Male Sexual Harassment in the Workplace: A Legal Roadmap for Nevada Workers

male sexual harassment in the workplace

Sexual harassment in the workplace is a critical issue that affects individuals regardless of gender. Yet, discussions often lean toward scenarios involving female victims. However, male sexual harassment in the workplace is a significant concern, and in Nevada, understanding the legal nuances surrounding this issue becomes paramount for both employers and employees.

If you have been sexually harassed in the workplace as a male employee, know that you have legal rights protecting you. Let’s discuss this more in-depth in this article. 

Understanding Male Sexual Harassment

When it comes to sexual harassment, the prevailing image might involve a female victim and a male perpetrator. But that’s not always the case. Men can also fall victim to unwanted advances, comments, or behaviors of a sexual nature in the workplace. 

Often, male victims hesitate to report sexual harassment due to societal perceptions. There’s an assumption that men should not fall victim to such behavior. However, harassment in any form is unacceptable and requires action to hold harassers accountable. 

Signs of Male Sexual Harassment in the Workplace

Sexual harassment doesn’t only refer to an outright inappropriate action, suggestion, or unwanted advances. Instead, it’s often subtle, which is why, as a male employee, you should know what sexual harassment looks like in the workplace. Know that these behaviors and actions can create a hostile or uncomfortable environment for men. 

Here are several examples:

  • Unwanted Sexual Advances or Requests: This includes unwelcome requests for sexual favors, persistent advances, or explicit propositions that make you feel uncomfortable or pressured.

  • Inappropriate Comments or Jokes: Remarks of a sexual nature, sexual innuendos, or jokes that create a discomforting or offensive atmosphere can contribute to a sexually harassing environment.

  • Physical Contact: Unwanted physical touch from female or male employees, such as hugging, kissing, patting, horseplay, or any form of physical closeness that crosses personal boundaries, can constitute sexual harassment.

  • Display of Explicit Materials: Sharing, displaying, or sending sexually explicit images, videos, or materials within the workplace can create an uncomfortable or hostile environment.

  • Gender-Based Taunts or Insults: Using derogatory language, insults, or making offensive comments related to your gender or sexual orientation can be considered harassment.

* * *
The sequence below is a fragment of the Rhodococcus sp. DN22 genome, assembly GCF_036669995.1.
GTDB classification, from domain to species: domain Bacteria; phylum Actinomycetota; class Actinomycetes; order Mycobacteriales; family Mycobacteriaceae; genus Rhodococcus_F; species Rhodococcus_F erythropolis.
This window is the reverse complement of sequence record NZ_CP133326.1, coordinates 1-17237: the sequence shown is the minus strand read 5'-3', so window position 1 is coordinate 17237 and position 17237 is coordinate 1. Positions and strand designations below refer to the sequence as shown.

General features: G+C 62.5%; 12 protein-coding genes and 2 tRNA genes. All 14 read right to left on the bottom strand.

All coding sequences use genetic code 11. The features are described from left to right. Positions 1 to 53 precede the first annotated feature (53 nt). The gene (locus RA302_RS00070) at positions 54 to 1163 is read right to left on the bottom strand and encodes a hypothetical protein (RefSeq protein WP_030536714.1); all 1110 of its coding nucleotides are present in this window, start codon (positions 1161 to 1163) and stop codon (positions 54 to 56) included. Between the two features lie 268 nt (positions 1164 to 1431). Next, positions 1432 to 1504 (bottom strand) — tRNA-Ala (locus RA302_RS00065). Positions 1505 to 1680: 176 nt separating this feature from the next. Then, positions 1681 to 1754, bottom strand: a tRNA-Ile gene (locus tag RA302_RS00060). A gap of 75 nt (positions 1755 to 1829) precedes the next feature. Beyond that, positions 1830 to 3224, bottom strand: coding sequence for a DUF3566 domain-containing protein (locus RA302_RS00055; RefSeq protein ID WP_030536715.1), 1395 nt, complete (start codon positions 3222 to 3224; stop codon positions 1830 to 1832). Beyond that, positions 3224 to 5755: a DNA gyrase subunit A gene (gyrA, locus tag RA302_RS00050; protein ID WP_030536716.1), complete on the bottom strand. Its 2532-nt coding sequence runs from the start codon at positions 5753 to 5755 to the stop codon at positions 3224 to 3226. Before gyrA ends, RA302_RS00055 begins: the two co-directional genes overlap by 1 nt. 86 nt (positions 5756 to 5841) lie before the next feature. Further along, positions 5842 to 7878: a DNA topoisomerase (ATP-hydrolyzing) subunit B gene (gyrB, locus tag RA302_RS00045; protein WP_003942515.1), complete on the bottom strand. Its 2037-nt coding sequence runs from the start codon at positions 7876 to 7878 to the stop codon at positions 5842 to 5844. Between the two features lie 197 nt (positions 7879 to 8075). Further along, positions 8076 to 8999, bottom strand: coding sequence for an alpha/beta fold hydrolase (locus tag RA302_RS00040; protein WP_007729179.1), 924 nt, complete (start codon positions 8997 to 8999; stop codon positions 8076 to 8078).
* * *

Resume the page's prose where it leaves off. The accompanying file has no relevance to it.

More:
• Hostile Work Environment: Creating an atmosphere filled with sexual comments, gestures, or behavior that makes it difficult for you to perform your job effectively or comfortably.

  • Retaliation for Rejecting Advances: Punishing or retaliating against you if you reject or report sexual advances, such as giving unfavorable assignments or making threats, is also a form of harassment.

  • Online Harassment: Harassment via digital means, including emails, texts, or social media messages of a sexual nature that are unwelcome and create discomfort.

  • Systemic Discrimination: Institutional or systemic practices that discriminate based on gender, leading to unequal opportunities, treatment, or expectations, can contribute to a sexually hostile workplace.

  • Gender Stereotyping: Making assumptions or treating male employees differently based on stereotypical beliefs about their gender or sexual orientation, which can lead to discomfort or a hostile environment.

Nevada, like other states, upholds stringent laws and guidelines against sexual harassment for every female and male worker. The Civil Rights Act of 1964, Title VII, prohibits workplace discrimination based on sex, including sexual harassment. This extends to male employees facing unwelcome sexual advances, requests for sexual favors, or any other verbal or physical conduct of a sexual nature.

The Equal Employment Opportunity Commission (EEOC) actively investigates complaints related to workplace sexual harassment. You have the same rights and protections as your female counterparts under these laws.

What to Do if Someone Is Sexually Harassing You at Work?

Experiencing sexual harassment at work can be distressing and confusing. When you find yourself in such a situation, you need to take proactive steps toward resolution. Here’s a detailed breakdown of the steps you can take:

Report Harassment

Despite any stigma or assumptions that might exist, reporting the harassment you’ve faced is crucial. Your complaint deserves to be taken seriously. Employers are legally bound to address instances of sexual harassment promptly and effectively. 

Many workplaces have specific protocols in place for making harassment complaints. This might involve speaking with HR or your manager or following a designated reporting process outlined in your company’s policies.

Documenting the Incident